History

The Morias of Freedom

THE MORIAS OF FREEDOM

Although Greeks cried “Freedom or Death” at the time of the Revolution, each region had its own distinguished customs and of course, different attire.

This diverse range is displayed in “The Morias of Freedom” exhibit, presenting local clothing from the Peloponnese and Saronic Gulf during the Revolution era. The exhibit is showcased  in five Peloponnesian cities and was created by the George and Victoria Karelia Foundation in collaboration with the Lyceum of Greek Women of Kalamata and the Collection of Greek Costumes “Victoria Karelia”.

The exhibit revolves around six historical events that marked Kalamata, Tripoli, Areopoli, Pilos, Navarino and Nafplio, all of which are described in six texts. It follows the historical course of the Revolution in the Peloponnese and displays Greek traditional costumes that tell the story in their own unique way and give visitors the chance to connect with the lives of the Greek fighters of 1821.

  • Exhibition in Kalamata
    Exhibition in Kalamata
    • Exhibition in Kalamata

      Exhibition in Kalamata

      Kalamata, the first city to be liberated, on March 23, 1821. The failed Orlov uprising of 1770, in which the prefect of Kalamata, Panagiotis Benakis, contributed with a militia corps consisting of 400 Mani men. The costume with the precious silk “kavadi” garnment and the silk belt on display here show the wealth of the local leaders, and are a sample of the old urban attire of Kalamata, for which we draw important information from the dowry agreement of Panagiotis Benakis’ daughter, Petzechroula.

  • Exhibition in Nafplio
    Exhibition in Nafplio
    • Exhibition in Nafplio

      Exhibition in Nafplio

      The historical course covered by the exhibition is completed in Nafplio, the first capital of the free Greek state, where the first king of the Greeks, Otto, landed on January 25, 1833. When he, at the request of his father, Ludwig I of Bavaria, decided to dress like the Greeks, he commissioned the creation of his costume to famous Nafplio tailor Stavros Kremmidas. Otto wore the blue costume with a “foustanella” sewn by Stavros Kremmidas for the first time on January 25, 1836. He has never been seen without it since. When, in 1837, Queen Amalia arrived in Greece, wanting to replicate the attire of her subjects, she created a romantic court dress, like the one displayed here, which was to become the national civil dress, known as “Amalia” dress. The costume consists of a gold-embroidered silk shirt, a long silk skirt in Biedermeier style, the “kontogouni”, a velvet gold-embroidered vest, and a red fez with the silk tassel. Queen Amalia’s dress was sewn, like Otto’s costume, by Stavros Kremmidas.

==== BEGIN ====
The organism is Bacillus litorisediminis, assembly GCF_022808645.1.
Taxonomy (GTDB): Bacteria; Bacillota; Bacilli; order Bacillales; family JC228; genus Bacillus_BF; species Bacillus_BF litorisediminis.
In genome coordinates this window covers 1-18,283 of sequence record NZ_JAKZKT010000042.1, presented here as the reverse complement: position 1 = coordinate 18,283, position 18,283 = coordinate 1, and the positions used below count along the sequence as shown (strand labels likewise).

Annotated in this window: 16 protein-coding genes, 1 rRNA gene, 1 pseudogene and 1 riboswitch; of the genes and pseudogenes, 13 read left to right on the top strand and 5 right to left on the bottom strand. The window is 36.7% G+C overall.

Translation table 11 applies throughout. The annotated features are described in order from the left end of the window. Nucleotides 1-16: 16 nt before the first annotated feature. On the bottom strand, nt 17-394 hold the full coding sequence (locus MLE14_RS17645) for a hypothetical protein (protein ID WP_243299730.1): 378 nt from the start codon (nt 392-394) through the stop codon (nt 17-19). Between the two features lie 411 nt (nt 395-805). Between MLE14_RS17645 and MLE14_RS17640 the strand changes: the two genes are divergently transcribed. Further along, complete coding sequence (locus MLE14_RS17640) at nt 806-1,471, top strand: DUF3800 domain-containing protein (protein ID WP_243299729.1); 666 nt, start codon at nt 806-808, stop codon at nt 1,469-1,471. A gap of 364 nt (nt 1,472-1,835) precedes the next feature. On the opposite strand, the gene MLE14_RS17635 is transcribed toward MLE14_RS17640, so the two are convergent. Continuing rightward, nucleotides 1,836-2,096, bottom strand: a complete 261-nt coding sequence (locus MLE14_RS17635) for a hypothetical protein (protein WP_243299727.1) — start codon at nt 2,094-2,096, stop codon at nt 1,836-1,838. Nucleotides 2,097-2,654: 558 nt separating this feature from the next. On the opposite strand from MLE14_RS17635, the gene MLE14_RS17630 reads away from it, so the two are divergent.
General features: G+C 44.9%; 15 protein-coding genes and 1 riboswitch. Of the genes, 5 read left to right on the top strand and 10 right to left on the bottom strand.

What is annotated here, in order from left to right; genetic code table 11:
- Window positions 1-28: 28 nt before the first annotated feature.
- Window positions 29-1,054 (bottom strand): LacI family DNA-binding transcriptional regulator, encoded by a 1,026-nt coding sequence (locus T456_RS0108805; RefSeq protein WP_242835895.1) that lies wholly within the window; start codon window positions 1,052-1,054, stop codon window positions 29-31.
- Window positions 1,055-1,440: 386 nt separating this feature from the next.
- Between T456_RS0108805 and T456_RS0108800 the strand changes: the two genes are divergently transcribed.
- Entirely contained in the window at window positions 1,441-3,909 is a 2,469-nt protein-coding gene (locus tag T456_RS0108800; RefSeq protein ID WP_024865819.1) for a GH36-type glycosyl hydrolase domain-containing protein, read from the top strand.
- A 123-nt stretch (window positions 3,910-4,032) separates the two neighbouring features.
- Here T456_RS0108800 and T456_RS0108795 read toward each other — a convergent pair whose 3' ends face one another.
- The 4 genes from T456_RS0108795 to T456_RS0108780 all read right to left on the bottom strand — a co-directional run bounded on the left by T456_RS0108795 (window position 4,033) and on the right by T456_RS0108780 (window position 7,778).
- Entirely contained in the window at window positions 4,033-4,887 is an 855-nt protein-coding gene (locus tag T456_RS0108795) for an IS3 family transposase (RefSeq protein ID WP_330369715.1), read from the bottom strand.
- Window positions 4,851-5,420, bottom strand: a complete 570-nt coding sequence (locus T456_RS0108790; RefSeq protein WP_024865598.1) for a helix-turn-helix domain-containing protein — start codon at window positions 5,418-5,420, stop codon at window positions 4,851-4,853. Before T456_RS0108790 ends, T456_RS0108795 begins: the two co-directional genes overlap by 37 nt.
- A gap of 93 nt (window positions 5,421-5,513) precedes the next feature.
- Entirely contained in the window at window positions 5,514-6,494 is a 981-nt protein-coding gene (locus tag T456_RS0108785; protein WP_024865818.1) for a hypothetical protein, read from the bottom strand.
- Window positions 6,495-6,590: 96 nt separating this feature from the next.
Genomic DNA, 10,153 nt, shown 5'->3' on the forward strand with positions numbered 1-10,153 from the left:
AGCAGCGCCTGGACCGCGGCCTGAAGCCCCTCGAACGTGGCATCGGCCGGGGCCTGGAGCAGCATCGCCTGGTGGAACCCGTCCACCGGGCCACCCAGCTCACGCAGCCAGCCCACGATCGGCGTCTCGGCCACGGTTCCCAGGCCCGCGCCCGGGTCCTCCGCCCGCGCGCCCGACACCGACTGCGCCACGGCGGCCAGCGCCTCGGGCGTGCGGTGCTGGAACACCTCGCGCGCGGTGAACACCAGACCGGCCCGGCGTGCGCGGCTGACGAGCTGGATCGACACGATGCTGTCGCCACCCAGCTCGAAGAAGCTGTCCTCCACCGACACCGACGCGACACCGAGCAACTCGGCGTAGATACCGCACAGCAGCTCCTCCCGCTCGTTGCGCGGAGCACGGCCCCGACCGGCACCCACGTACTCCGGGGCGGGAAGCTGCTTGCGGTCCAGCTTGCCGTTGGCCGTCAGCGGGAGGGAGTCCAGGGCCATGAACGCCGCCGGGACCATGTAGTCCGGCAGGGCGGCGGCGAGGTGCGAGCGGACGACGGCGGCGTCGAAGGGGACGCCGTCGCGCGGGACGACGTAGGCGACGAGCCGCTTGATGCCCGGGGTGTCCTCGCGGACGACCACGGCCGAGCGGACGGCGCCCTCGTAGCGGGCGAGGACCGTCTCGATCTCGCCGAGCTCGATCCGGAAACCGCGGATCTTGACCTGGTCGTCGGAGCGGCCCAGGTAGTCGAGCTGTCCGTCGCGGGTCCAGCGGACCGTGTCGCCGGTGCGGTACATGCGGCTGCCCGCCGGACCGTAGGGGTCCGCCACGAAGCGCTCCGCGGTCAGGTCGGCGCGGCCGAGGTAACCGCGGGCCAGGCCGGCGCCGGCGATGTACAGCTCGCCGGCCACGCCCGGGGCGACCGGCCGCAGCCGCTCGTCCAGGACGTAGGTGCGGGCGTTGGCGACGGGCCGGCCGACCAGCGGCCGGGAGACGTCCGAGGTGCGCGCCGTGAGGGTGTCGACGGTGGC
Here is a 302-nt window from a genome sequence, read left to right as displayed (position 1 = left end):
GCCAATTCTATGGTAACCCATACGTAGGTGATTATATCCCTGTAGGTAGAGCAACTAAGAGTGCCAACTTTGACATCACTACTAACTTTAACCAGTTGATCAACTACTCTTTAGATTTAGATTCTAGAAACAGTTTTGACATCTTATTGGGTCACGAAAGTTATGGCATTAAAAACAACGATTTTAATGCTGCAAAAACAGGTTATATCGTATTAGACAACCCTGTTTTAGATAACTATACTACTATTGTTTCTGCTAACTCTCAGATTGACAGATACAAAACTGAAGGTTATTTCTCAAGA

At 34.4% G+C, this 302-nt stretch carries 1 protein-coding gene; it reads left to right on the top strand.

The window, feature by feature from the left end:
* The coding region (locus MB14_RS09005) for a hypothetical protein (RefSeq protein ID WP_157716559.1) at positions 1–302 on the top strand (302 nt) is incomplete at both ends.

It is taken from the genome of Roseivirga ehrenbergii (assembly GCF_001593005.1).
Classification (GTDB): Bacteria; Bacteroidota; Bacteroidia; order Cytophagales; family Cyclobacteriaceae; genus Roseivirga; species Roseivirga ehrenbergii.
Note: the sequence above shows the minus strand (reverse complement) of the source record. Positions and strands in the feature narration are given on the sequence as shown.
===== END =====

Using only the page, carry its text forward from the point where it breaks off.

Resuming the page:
• Exhibition in Tripoli
    Exhibition in Tripoli
    • Exhibition in Tripoli

      Exhibition in Tripoli

      Theodoros Kolokotronis had set up his headquarters in the tower of Augustus in Vervena, a village on the outskirts of Tegea. The Greeks successfully repulsed a Turkish attack there on May 18, 1821. The battle of Vervena and Doliana frustrated the disbandment of the Greek camp and boosted the morale of the revolutionaries, paving the way for the fall of Tripoli on September 23, 1821. The key element of Tegea’s women’s costume on display here, is the dress with the embroidered hem made of multicolored silk finished with red felt. The costume is completed with a velvet gold embroidered vest and a silk apron, with a silk headdress.

  • Exhibition in PylosExhibition in Pylos
    Exhibition in PylosExhibition in Pylos
    • Exhibition in Pylos

      Exhibition in Pylos

      In the revolutionary struggle at sea, the Psarians, the Spetsiotes and the shipowners of Hydra dominated. Among the latter was Anastasios Tsamados who died heroically on April 26, 1825 during the Fall of Sfaktiria in the bay of Pylos. The traditional dress of Hydra, which is exhibited here in honor of island, is characterised by multi-layered sleeveless green silk dress with the velvet hem. A silk neckline covers the chest, along with a fitted silk jacket, while a triangular embroidered silk scarf is worn on the head. A similar composition of the costume of Hydra is presented by the costume of the nearby Ermionida, which is exhibited in Costa Navarino.

  • Exhibition in Costa Navarino
    Exhibition in Costa Navarino
    • Exhibition in Costa Navarino

      Exhibition in Costa Navarino

      In the summer of 1827, Ibrahim, unable to consolidate his position in the Peloponnese, began preparing for a landing in Hydra, or “Little England” as he called it due to its strong naval power and war experience. Fortunately, he was beaten by the allied naval forces, who destroyed the Ottoman-Egyptian fleet at the Battle of Navarino. The new costume of Hydra, which is exhibited here, is influenced by the costume of the type “Amalia”, retaining the triangular all-embroidered silk scarf, is reminiscent of the older traditional clothing of the island.